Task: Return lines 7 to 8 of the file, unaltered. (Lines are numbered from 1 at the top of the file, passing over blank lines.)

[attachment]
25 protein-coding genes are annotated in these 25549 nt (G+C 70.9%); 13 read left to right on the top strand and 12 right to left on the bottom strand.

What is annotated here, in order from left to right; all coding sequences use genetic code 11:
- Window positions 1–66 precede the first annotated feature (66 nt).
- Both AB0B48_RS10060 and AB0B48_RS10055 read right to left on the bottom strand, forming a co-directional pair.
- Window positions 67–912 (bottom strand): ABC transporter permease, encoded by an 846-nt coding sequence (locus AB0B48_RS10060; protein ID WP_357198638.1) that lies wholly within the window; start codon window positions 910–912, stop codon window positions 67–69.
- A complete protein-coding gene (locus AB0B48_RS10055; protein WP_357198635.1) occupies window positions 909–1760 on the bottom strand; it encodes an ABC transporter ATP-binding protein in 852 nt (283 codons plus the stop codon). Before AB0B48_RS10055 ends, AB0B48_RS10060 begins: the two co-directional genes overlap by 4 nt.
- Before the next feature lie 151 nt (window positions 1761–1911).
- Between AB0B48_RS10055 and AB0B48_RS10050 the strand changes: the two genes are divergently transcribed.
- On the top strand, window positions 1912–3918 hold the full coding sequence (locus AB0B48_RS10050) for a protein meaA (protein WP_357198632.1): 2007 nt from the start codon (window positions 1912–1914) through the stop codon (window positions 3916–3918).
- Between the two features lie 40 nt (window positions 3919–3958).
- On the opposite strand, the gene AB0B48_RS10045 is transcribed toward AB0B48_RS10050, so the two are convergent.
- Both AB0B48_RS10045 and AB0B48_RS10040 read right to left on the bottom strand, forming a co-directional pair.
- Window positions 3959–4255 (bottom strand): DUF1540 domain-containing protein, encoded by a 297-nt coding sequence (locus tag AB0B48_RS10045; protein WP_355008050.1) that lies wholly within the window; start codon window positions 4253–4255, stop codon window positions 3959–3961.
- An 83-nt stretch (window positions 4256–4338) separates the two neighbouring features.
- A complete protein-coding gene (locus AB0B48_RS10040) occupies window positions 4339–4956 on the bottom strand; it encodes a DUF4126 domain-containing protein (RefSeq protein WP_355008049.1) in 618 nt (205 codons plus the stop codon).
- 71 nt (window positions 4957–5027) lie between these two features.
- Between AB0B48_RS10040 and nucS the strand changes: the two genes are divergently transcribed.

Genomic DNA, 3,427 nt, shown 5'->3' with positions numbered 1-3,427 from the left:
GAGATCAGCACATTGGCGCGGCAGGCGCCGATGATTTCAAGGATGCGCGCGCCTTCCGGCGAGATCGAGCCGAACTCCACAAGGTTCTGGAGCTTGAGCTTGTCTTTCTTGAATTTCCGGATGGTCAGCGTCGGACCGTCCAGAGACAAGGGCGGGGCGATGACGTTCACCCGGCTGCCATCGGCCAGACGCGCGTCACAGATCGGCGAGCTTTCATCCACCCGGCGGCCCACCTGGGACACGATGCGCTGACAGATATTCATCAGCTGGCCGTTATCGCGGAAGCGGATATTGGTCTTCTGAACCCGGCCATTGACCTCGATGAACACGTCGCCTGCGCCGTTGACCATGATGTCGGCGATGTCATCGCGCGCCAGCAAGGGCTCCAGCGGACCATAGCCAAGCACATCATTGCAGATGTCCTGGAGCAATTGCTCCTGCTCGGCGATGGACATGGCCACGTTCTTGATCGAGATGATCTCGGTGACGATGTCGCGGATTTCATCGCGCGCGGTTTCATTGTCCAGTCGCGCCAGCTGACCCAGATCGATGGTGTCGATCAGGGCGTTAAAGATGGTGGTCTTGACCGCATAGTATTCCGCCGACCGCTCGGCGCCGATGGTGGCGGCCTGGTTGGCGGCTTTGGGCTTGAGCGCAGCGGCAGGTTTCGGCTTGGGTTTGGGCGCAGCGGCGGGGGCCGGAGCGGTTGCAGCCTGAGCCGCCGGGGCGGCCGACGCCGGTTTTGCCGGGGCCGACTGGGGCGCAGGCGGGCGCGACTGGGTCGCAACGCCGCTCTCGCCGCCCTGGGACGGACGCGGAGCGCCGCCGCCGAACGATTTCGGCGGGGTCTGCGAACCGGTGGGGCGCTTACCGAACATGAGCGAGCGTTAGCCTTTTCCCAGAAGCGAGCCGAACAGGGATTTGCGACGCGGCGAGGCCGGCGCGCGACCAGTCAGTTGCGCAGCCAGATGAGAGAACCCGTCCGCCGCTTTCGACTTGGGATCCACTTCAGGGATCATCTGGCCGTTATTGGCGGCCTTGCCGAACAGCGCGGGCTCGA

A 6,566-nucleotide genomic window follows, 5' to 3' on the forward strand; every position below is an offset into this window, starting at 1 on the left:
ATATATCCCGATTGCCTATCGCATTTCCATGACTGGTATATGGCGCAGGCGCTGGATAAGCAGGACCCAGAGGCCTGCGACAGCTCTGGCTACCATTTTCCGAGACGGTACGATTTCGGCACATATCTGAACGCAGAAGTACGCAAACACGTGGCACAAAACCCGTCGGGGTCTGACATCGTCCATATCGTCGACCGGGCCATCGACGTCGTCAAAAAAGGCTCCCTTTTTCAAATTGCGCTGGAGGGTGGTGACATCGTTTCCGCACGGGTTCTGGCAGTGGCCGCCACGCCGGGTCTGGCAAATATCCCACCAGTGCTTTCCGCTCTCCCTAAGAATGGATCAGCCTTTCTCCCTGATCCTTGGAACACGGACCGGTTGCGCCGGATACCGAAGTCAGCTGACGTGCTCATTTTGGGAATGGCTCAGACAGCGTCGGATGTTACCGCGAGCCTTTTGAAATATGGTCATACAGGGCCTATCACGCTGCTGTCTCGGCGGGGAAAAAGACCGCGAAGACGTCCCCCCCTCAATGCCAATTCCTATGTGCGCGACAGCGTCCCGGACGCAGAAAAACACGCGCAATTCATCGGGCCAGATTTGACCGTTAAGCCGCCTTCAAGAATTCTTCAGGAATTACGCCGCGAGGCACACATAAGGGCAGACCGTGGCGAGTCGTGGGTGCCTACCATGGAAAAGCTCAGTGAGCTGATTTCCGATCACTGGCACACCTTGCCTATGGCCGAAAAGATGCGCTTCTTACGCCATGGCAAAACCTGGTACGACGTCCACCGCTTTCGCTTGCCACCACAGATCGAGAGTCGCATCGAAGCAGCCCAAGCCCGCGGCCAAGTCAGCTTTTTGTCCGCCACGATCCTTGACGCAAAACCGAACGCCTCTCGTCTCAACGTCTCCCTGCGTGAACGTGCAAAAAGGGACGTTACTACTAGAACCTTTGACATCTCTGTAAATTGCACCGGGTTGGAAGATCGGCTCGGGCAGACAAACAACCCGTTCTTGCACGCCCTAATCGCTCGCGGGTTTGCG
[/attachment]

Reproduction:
- Before the next feature lie 151 nt (window positions 1761–1911).
- Between AB0B48_RS10055 and AB0B48_RS10050 the strand changes: the two genes are divergently transcribed.